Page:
Virginia tribes question interpretation of treaty fishing rights (4/16)
Lawsuit claims remains were removed for Jamul Band casino (4/16)
Mescalero Apache Tribe completes refinancing of casino debt (4/16)
Cherokee Nation Council passes gaming regulation measure (4/16)
Mashantucket Tribe working on casino deal in Massachusetts (4/16)
Opinion: Another futile lawsuit against Poarch Creek casinos (4/16)
Native Sun News: Tribes benefit from $5.15B uranium cleanup (4/15)
Clara Caufield: Northern Cheyenne Tribe marks return of chief (4/15)
DOI extends $1.2M in offers to Makah Reservation landowners (4/15)
Senate Indian Affairs Committee listening session in Montana (4/15)
Ernie Stevens: NIGA won't support racist depictions of Natives (4/15)
Navajo casino enterprise wasn't told of NFL team involvement (4/15)
Steven Newcomb: Scientists lay claim to Kumeyaay ancestors (4/15)
Opinion: Judge delivered 'remarkable opinion' in Cobell lawsuit (4/15)
Umatilla player Shoni Schimmel drafted by Atlanta WNBA team (4/15)
Fort Sill Apache Tribe wins recognition in New Mexico homeland (4/15)
CNN Series: Best places to experience Native American culture (4/15)
Lummi Nation argues for treaty fishing rights in disputed areas (4/15)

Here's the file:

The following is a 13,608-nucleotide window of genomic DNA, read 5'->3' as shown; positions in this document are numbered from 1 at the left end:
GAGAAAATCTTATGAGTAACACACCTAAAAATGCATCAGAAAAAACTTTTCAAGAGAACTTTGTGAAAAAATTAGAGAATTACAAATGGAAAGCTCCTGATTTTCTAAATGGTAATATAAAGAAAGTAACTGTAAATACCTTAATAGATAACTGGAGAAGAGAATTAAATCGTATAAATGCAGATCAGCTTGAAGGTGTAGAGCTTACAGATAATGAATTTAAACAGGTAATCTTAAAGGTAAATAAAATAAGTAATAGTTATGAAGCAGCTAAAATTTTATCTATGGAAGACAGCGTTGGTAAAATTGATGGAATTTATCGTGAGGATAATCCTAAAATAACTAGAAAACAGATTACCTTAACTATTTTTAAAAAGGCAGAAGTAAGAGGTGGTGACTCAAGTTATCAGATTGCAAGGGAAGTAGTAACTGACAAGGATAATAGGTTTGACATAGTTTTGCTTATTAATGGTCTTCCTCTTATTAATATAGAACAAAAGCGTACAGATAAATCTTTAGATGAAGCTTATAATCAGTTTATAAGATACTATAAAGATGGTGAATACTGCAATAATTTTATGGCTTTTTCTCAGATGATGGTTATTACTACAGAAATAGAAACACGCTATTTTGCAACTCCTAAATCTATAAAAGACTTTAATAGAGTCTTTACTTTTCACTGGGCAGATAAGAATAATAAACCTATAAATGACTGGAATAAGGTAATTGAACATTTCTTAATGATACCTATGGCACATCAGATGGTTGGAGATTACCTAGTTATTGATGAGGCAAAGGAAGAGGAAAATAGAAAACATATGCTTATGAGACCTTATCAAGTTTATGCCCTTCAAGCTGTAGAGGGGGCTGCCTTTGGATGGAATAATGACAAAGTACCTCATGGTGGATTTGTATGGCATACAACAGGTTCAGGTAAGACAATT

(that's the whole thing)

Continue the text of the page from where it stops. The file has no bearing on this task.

Blackfeet Nation heads into election season amid ongoing feud (4/15)
School district on Fort Peck Reservation to redraw voting areas (4/15)
Ojibwe man from Canada charged for possession of wild animals (4/15)
Navajo Technical University creates bachelor's degree program (4/15)
Opinion: Ignorance abounds in dealings with indigenous people (4/15)
Ute Tribe reaches new agreement for use of name by university (4/15)
Seminole Tribe faces $9.9M negligence claim over fall at casino (4/15)
Opponents seek referendum on Tohono O'odham Nation casino (4/15)
more headlines...

Home | Arts & Entertainment | Business | Canada | Cobell Lawsuit | Education | Environment | Federal Recognition | Forum | Health | Humor | Indian Gaming | Indian Trust | Jack Abramoff Scandal | Jobs & Notices | Law | National | News | Opinion | Politics | Sports | Technology | World

Indianz.Com Terms of Service | Indianz.Com Privacy Policy
About Indianz.Com | Advertise on Indianz.Com

Indianz.Com is a product of Noble Savage Media, LLC and Ho-Chunk, Inc.